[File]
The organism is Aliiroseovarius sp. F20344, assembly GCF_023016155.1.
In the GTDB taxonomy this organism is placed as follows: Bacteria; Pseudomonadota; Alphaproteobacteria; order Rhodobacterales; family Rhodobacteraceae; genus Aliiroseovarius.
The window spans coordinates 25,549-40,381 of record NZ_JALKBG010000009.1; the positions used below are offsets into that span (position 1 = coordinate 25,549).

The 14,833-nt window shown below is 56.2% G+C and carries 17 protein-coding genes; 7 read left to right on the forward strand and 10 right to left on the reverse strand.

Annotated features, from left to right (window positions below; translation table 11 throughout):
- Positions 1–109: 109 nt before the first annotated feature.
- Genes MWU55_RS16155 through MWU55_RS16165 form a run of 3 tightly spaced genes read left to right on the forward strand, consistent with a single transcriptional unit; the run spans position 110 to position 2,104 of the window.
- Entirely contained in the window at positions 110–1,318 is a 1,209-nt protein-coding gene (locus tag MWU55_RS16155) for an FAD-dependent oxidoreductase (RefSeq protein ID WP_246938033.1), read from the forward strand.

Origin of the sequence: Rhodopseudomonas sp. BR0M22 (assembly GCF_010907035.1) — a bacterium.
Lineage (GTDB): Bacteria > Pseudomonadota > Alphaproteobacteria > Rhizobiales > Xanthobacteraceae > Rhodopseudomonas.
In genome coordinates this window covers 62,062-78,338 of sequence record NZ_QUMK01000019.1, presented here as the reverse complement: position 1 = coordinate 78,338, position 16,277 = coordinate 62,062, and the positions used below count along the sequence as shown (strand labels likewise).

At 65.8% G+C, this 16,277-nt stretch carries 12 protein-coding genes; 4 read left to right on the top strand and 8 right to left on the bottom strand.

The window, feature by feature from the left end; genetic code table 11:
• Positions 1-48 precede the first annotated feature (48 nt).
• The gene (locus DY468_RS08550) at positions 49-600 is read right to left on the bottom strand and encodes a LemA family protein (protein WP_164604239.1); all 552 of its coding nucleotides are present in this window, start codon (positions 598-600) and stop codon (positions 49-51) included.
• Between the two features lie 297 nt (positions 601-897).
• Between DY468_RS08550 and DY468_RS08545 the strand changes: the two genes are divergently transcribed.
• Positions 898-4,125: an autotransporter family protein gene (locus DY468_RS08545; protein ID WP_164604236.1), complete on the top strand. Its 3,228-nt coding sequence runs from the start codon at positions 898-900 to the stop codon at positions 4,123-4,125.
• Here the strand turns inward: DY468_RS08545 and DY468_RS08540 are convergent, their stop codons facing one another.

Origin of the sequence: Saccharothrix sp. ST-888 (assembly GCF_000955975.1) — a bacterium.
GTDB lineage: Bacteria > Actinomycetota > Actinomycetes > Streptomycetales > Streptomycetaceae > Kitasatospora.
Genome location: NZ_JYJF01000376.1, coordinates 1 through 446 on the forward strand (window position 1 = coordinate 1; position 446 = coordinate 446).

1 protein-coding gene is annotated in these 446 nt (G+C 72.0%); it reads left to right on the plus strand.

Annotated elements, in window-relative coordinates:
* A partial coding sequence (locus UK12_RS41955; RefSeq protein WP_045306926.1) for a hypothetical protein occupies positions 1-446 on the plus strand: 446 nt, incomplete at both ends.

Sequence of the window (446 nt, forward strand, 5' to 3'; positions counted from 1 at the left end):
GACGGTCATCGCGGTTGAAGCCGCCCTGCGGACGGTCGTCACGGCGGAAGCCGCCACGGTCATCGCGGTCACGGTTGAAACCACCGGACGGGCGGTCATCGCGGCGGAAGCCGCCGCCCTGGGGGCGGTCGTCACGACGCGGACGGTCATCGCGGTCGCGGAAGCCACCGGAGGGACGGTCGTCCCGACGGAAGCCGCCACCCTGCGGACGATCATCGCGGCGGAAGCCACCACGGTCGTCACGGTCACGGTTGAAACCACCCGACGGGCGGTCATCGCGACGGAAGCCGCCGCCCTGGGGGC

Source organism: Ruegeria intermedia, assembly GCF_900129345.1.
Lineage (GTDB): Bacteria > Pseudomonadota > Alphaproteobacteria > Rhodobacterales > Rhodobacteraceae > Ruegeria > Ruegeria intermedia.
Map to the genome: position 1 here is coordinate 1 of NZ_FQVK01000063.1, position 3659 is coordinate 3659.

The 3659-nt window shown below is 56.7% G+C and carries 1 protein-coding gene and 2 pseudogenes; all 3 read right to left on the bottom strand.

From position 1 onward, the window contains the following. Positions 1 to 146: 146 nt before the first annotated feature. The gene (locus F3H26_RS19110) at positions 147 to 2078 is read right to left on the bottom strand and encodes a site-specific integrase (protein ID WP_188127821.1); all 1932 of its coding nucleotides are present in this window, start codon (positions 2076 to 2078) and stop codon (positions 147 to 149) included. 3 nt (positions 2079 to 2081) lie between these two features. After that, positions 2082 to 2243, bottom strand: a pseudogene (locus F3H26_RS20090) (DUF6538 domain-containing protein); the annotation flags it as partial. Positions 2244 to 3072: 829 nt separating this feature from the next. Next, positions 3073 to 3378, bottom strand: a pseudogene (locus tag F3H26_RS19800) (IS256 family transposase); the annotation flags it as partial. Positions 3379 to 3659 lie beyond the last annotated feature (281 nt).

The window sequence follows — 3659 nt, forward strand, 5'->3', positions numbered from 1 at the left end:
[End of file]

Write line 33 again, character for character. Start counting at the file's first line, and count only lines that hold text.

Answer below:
The window sequence follows — 3659 nt, forward strand, 5'->3', positions numbered from 1 at the left end: